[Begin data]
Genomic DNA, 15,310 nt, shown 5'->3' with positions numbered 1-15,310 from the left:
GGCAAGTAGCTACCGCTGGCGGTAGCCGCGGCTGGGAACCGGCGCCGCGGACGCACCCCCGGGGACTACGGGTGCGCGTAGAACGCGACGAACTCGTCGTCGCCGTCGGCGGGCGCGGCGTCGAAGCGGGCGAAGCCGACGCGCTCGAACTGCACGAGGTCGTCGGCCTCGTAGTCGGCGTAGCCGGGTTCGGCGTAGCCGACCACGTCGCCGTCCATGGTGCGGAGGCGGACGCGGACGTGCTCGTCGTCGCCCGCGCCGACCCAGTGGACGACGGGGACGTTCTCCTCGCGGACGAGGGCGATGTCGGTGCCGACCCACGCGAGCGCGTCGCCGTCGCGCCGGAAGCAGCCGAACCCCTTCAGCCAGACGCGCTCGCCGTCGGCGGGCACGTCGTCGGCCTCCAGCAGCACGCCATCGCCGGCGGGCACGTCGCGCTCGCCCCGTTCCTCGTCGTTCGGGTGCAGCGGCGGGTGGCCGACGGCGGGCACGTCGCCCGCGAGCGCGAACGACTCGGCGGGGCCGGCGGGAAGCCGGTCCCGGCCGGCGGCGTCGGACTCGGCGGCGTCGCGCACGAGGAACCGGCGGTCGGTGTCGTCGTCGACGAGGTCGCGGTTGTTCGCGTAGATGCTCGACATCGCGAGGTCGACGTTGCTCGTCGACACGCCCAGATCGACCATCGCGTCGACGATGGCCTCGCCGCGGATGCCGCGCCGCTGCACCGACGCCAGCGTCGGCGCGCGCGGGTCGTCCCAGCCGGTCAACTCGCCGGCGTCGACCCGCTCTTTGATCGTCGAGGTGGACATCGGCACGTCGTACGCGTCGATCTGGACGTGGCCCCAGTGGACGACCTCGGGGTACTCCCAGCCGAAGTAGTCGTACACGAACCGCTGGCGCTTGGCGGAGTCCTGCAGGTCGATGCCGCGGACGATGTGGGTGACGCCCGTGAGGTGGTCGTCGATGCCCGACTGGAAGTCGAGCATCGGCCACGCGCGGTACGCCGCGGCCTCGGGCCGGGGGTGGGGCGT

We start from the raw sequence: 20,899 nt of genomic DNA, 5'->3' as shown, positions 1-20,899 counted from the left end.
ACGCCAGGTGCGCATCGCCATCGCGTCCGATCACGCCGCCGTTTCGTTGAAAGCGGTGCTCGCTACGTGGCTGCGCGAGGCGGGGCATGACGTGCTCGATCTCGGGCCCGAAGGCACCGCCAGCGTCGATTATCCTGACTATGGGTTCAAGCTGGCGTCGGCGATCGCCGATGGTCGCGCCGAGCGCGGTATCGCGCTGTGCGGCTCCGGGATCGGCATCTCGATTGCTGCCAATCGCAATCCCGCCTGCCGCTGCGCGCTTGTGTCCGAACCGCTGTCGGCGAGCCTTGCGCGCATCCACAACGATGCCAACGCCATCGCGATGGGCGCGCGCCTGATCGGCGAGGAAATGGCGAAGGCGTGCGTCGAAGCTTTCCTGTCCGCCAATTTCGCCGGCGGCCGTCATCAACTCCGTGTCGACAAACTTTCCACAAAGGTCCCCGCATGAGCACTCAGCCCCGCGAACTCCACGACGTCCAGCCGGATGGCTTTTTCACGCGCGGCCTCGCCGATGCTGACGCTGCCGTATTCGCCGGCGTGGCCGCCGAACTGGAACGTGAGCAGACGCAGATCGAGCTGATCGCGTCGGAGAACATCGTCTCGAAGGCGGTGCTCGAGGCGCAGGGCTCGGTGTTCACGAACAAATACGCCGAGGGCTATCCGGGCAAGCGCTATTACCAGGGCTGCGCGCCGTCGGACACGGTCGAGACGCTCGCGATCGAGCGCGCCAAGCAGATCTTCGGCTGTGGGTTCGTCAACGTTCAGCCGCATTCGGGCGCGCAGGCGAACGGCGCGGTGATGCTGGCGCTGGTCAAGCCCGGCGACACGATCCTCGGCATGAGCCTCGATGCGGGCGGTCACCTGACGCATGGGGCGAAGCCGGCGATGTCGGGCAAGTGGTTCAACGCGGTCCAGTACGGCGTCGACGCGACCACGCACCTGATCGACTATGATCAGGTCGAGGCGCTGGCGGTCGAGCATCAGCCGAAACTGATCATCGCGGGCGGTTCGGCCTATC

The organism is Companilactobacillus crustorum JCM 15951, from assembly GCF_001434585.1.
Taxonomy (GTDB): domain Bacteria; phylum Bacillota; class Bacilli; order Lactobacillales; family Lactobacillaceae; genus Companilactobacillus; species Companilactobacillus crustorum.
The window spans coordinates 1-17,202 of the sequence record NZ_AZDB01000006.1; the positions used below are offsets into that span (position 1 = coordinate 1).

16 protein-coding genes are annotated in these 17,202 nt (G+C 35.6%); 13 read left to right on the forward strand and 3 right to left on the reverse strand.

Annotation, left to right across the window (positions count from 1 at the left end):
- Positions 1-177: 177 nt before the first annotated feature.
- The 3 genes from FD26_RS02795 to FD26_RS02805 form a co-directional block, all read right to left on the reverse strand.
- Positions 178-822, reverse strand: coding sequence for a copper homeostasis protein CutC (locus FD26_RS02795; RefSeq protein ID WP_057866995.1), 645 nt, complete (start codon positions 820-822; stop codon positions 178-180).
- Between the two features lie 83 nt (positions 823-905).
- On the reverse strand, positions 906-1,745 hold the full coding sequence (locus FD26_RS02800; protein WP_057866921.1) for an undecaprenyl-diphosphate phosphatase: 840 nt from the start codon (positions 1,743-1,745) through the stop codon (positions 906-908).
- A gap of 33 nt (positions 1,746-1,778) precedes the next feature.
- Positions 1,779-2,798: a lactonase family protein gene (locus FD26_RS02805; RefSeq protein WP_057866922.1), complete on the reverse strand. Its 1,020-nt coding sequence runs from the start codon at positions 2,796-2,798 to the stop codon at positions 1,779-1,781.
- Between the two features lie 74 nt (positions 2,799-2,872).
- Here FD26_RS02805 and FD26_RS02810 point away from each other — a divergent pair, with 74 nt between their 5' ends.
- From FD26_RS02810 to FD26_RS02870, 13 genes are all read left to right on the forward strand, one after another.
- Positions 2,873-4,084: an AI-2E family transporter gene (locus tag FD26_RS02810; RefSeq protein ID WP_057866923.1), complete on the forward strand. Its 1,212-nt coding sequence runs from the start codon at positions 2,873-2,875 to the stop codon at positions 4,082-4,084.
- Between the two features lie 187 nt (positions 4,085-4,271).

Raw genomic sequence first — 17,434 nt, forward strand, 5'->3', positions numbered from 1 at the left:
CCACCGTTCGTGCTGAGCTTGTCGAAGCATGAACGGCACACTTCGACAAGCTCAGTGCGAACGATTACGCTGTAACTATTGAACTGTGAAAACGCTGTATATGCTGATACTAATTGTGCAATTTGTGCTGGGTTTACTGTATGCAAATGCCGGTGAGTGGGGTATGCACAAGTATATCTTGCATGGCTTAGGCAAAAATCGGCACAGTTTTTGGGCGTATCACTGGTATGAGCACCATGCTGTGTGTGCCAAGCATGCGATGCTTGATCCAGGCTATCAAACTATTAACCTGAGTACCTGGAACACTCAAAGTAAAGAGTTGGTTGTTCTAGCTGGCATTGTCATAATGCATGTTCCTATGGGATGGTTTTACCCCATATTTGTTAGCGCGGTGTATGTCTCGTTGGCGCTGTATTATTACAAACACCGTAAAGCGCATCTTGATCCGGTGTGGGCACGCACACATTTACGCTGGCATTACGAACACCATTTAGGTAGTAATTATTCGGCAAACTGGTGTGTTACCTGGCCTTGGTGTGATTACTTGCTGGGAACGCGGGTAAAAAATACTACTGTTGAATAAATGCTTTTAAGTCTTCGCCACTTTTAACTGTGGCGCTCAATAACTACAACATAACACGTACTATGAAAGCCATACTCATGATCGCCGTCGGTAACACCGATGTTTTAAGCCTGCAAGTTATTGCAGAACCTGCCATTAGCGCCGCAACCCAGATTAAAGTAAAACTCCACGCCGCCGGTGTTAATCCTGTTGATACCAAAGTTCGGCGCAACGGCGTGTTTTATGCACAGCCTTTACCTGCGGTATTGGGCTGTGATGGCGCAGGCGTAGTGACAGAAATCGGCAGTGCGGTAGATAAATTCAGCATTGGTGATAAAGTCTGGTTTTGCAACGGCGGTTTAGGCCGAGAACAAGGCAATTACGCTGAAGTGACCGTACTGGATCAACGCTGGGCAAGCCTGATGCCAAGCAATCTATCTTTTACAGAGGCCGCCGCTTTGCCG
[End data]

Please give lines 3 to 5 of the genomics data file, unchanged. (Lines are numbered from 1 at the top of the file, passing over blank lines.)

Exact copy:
We start from the raw sequence: 20,899 nt of genomic DNA, 5'->3' as shown, positions 1-20,899 counted from the left end.
ACGCCAGGTGCGCATCGCCATCGCGTCCGATCACGCCGCCGTTTCGTTGAAAGCGGTGCTCGCTACGTGGCTGCGCGAGGCGGGGCATGACGTGCTCGATCTCGGGCCCGAAGGCACCGCCAGCGTCGATTATCCTGACTATGGGTTCAAGCTGGCGTCGGCGATCGCCGATGGTCGCGCCGAGCGCGGTATCGCGCTGTGCGGCTCCGGGATCGGCATCTCGATTGCTGCCAATCGCAATCCCGCCTGCCGCTGCGCGCTTGTGTCCGAACCGCTGTCGGCGAGCCTTGCGCGCATCCACAACGATGCCAACGCCATCGCGATGGGCGCGCGCCTGATCGGCGAGGAAATGGCGAAGGCGTGCGTCGAAGCTTTCCTGTCCGCCAATTTCGCCGGCGGCCGTCATCAACTCCGTGTCGACAAACTTTCCACAAAGGTCCCCGCATGAGCACTCAGCCCCGCGAACTCCACGACGTCCAGCCGGATGGCTTTTTCACGCGCGGCCTCGCCGATGCTGACGCTGCCGTATTCGCCGGCGTGGCCGCCGAACTGGAACGTGAGCAGACGCAGATCGAGCTGATCGCGTCGGAGAACATCGTCTCGAAGGCGGTGCTCGAGGCGCAGGGCTCGGTGTTCACGAACAAATACGCCGAGGGCTATCCGGGCAAGCGCTATTACCAGGGCTGCGCGCCGTCGGACACGGTCGAGACGCTCGCGATCGAGCGCGCCAAGCAGATCTTCGGCTGTGGGTTCGTCAACGTTCAGCCGCATTCGGGCGCGCAGGCGAACGGCGCGGTGATGCTGGCGCTGGTCAAGCCCGGCGACACGATCCTCGGCATGAGCCTCGATGCGGGCGGTCACCTGACGCATGGGGCGAAGCCGGCGATGTCGGGCAAGTGGTTCAACGCGGTCCAGTACGGCGTCGACGCGACCACGCACCTGATCGACTATGATCAGGTCGAGGCGCTGGCGGTCGAGCATCAGCCGAAACTGATCATCGCGGGCGGTTCGGCCTATC

The organism is Companilactobacillus crustorum JCM 15951, from assembly GCF_001434585.1.